When there are no price controls, competition is the great leveler. A seller typically cares about making money, no matter who is spending it. But when the government imposes a price ceiling, a seller, facing more demand than he can supply, has no incentive not to play favorites. A gasoline station owner, for example, might favor his neighbors and friends over strangers. A white landlord who is not fond of black people will find that the cost of discriminating against blacks will fall close to zero. Indeed, the above-mentioned Harold Demsetz, sifting through the classified ads for apartments in the World War II–era Chicago Tribune, found that as the wartime shortage of apartments got worse year by year, presumably because the regulated rent was further and further below the free-market rent, the percent of ads that specified either “Restricted” (meaning that blacks were not welcome) or that the tenant would have to buy the furniture (presumably at an above-market price) increased.
Price Controls Can Lead to Regulation of Our Lives
When the Nixon and Ford administrations saw the damage that price controls on oil and gasoline were doing, they could have pulled the plug and ended the damage. Instead, they regulated further. Effective on January 1, 1974, President Nixon and Congress imposed the infamous “double nickel,” a US-wide speed limit of fifty-five miles per hour, that lasted until 1987. In December 1975, Congress passed and President Ford signed the Energy Policy and Conservation Act, which, among other things, imposed fuel economy standards for cars. These standards increased over time. Congress and the president did not allow us to make our decisions about fuel economy based on actual free market prices. Even though President Reagan ended the price controls nine days after becoming president, the CAFE (Corporate Average Fuel Economy) regulations have been tightened further. President Carter imposed energy standards on various appliances and those standards are still with us today. “Temporary” measures often lead to permanent intrusive regulations.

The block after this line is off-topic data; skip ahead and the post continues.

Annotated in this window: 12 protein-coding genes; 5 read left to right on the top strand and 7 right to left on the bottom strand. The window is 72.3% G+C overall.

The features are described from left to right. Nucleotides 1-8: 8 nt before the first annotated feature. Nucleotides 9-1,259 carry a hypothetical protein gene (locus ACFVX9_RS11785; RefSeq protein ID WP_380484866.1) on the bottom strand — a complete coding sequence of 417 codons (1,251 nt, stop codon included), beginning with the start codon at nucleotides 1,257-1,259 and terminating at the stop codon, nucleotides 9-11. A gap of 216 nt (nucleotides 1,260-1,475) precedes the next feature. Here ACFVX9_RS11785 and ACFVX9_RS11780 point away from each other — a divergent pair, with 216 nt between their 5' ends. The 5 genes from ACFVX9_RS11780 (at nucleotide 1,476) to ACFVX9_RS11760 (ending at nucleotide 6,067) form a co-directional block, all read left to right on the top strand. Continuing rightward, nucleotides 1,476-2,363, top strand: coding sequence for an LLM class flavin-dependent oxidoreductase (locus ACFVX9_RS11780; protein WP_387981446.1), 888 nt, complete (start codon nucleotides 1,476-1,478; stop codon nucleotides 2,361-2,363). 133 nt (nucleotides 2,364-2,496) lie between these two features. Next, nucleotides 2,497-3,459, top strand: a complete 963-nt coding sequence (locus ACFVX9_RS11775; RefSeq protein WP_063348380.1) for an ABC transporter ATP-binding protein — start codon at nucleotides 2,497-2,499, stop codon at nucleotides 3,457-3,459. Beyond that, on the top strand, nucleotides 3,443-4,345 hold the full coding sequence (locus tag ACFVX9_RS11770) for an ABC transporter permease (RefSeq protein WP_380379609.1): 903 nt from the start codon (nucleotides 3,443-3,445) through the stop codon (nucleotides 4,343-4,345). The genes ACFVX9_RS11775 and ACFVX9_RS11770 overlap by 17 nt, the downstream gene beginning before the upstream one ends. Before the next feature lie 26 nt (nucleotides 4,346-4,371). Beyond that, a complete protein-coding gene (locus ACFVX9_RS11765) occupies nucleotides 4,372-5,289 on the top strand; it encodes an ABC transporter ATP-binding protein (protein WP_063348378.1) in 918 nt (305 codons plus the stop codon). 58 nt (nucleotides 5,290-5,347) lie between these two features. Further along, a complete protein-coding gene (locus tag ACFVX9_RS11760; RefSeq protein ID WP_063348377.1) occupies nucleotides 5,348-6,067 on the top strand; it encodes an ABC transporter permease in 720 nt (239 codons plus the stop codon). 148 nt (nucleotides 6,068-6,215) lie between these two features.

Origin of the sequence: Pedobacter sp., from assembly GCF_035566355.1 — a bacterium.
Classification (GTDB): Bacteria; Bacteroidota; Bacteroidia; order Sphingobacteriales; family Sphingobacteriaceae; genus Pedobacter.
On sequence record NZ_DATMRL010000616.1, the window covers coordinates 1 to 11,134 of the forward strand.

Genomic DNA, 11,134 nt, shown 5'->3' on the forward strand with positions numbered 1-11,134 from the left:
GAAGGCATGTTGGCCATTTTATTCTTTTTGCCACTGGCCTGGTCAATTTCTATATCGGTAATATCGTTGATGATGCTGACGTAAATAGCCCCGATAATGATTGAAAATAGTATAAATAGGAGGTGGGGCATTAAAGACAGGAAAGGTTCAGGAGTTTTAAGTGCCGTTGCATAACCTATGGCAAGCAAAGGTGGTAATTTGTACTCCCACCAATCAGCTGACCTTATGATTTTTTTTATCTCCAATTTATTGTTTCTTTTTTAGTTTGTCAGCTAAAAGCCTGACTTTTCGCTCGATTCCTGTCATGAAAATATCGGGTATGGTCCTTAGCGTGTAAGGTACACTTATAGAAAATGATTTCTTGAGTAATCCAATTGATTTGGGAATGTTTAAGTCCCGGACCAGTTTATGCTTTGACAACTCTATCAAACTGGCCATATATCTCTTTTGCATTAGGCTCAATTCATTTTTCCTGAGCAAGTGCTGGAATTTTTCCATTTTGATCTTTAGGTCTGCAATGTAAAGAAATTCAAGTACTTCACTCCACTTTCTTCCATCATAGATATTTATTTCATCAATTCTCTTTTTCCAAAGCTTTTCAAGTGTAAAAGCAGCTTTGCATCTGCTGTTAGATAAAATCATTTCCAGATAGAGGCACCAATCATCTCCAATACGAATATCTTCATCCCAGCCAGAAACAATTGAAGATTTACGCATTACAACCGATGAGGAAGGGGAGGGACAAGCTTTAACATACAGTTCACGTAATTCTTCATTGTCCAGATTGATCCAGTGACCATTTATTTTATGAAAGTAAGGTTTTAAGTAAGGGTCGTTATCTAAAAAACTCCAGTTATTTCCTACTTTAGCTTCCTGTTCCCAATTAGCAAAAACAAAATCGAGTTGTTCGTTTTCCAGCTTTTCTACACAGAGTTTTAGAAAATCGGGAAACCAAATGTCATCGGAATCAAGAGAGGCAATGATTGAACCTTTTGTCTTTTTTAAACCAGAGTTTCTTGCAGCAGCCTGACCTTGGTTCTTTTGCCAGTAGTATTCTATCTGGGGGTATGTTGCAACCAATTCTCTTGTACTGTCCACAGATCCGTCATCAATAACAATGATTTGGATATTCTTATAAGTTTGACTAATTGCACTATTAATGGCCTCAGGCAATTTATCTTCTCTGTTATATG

Don’t Repeat the Mistake
The negative effects of price controls are many. By creating shortages, they often cause people to wait in line, they often cause the quality of products whose prices are controlled to fall, and they can lead to favoritism by suppliers. All those effects remain until the price controls are ended. But even after the price controls are gone, some of the regulations that came about as a result of the controls remain. Let’s not go down the price control path again.